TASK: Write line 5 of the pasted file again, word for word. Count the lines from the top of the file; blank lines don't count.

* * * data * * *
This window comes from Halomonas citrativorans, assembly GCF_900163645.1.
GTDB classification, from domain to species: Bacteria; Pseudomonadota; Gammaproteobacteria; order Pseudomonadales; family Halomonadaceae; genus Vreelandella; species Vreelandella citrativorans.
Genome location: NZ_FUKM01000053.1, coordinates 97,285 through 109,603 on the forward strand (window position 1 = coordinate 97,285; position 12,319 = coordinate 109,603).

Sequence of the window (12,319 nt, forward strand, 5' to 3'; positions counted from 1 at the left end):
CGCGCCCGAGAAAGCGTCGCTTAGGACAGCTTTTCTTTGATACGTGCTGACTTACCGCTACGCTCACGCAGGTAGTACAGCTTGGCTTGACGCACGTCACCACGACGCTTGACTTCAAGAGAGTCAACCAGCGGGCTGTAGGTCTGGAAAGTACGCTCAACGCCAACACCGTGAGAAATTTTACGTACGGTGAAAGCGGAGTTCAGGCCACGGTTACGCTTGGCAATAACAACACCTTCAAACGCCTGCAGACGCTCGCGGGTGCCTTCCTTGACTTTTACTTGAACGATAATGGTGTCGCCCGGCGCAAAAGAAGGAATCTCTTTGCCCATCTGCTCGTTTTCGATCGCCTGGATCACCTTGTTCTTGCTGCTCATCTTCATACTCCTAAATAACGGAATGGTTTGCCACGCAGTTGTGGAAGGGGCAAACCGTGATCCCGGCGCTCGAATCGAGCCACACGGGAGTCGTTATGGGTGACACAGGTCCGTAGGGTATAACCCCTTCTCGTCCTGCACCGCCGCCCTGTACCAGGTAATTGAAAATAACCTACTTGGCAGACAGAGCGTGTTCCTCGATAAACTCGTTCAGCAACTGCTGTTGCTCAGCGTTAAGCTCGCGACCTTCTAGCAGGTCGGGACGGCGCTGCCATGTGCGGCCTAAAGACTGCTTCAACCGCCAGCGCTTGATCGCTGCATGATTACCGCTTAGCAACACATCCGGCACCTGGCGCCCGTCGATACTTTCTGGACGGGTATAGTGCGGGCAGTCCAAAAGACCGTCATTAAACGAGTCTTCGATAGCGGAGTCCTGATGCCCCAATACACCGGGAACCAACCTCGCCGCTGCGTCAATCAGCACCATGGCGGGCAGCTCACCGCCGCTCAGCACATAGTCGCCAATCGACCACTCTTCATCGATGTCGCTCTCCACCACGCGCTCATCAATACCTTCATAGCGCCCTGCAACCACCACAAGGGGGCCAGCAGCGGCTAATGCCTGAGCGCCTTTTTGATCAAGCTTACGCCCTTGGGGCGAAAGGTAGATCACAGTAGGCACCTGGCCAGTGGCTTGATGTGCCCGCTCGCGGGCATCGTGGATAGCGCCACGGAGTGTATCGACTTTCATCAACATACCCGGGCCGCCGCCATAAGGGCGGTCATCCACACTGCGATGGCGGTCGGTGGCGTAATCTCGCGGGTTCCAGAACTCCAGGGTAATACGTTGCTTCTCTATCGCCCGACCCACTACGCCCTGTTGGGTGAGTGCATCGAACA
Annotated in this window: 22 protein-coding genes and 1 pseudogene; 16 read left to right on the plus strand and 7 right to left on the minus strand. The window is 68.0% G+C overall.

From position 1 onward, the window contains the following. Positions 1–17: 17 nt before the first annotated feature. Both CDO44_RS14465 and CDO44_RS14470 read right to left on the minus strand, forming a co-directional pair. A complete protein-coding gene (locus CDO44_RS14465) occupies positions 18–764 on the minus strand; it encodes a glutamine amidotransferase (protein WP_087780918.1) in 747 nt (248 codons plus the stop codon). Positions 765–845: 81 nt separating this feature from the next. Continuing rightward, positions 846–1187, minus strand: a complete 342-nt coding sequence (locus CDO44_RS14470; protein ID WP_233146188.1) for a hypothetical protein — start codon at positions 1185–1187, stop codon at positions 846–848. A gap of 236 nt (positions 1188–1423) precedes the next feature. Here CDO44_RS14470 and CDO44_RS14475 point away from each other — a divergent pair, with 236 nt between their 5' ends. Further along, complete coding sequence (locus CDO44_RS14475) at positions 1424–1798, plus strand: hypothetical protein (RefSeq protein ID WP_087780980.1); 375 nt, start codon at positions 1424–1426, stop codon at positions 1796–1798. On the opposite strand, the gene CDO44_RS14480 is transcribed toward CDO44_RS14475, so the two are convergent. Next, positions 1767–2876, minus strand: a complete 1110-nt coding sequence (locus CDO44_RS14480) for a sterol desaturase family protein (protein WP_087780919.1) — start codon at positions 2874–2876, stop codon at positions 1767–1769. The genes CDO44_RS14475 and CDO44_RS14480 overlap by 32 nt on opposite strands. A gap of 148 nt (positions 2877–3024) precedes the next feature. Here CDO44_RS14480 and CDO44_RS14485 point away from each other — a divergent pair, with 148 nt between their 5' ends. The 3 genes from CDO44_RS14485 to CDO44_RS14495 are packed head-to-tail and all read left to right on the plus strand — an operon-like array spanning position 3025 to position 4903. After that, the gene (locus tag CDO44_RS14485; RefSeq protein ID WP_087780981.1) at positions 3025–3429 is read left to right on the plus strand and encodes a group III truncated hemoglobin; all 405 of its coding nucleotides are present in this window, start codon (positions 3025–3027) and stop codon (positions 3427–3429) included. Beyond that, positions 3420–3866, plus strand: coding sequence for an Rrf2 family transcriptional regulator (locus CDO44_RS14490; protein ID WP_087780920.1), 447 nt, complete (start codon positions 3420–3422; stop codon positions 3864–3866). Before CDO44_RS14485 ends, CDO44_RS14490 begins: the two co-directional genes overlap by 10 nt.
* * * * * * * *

CGCGCCCGAGAAAGCGTCGCTTAGGACAGCTTTTCTTTGATACGTGCTGACTTACCGCTACGCTCACGCAGGTAGTACAGCTTGGCTTGACGCACGTCACCACGACGCTTGACTTCAAGAGAGTCAACCAGCGGGCTGTAGGTCTGGAAAGTACGCTCAACGCCAACACCGTGAGAAATTTTACGTACGGTGAAAGCGGAGTTCAGGCCACGGTTACGCTTGGCAATAACAACACCTTCAAACGCCTGCAGACGCTCGCGGGTGCCTTCCTTGACTTTTACTTGAACGATAATGGTGTCGCCCGGCGCAAAAGAAGGAATCTCTTTGCCCATCTGCTCGTTTTCGATCGCCTGGATCACCTTGTTCTTGCTGCTCATCTTCATACTCCTAAATAACGGAATGGTTTGCCACGCAGTTGTGGAAGGGGCAAACCGTGATCCCGGCGCTCGAATCGAGCCACACGGGAGTCGTTATGGGTGACACAGGTCCGTAGGGTATAACCCCTTCTCGTCCTGCACCGCCGCCCTGTACCAGGTAATTGAAAATAACCTACTTGGCAGACAGAGCGTGTTCCTCGATAAACTCGTTCAGCAACTGCTGTTGCTCAGCGTTAAGCTCGCGACCTTCTAGCAGGTCGGGACGGCGCTGCCATGTGCGGCCTAAAGACTGCTTCAACCGCCAGCGCTTGATCGCTGCATGATTACCGCTTAGCAACACATCCGGCACCTGGCGCCCGTCGATACTTTCTGGACGGGTATAGTGCGGGCAGTCCAAAAGACCGTCATTAAACGAGTCTTCGATAGCGGAGTCCTGATGCCCCAATACACCGGGAACCAACCTCGCCGCTGCGTCAATCAGCACCATGGCGGGCAGCTCACCGCCGCTCAGCACATAGTCGCCAATCGACCACTCTTCATCGATGTCGCTCTCCACCACGCGCTCATCAATACCTTCATAGCGCCCTGCAACCACCACAAGGGGGCCAGCAGCGGCTAATGCCTGAGCGCCTTTTTGATCAAGCTTACGCCCTTGGGGCGAAAGGTAGATCACAGTAGGCACCTGGCCAGTGGCTTGATGTGCCCGCTCGCGGGCATCGTGGATAGCGCCACGGAGTGTATCGACTTTCATCAACATACCCGGGCCGCCGCCATAAGGGCGGTCATCCACACTGCGATGGCGGTCGGTGGCGTAATCTCGCGGGTTCCAGAACTCCAGGGTAATACGTTGCTTCTCTATCGCCCGACCCACTACGCCCTGTTGGGTGAGTGCATCGAACA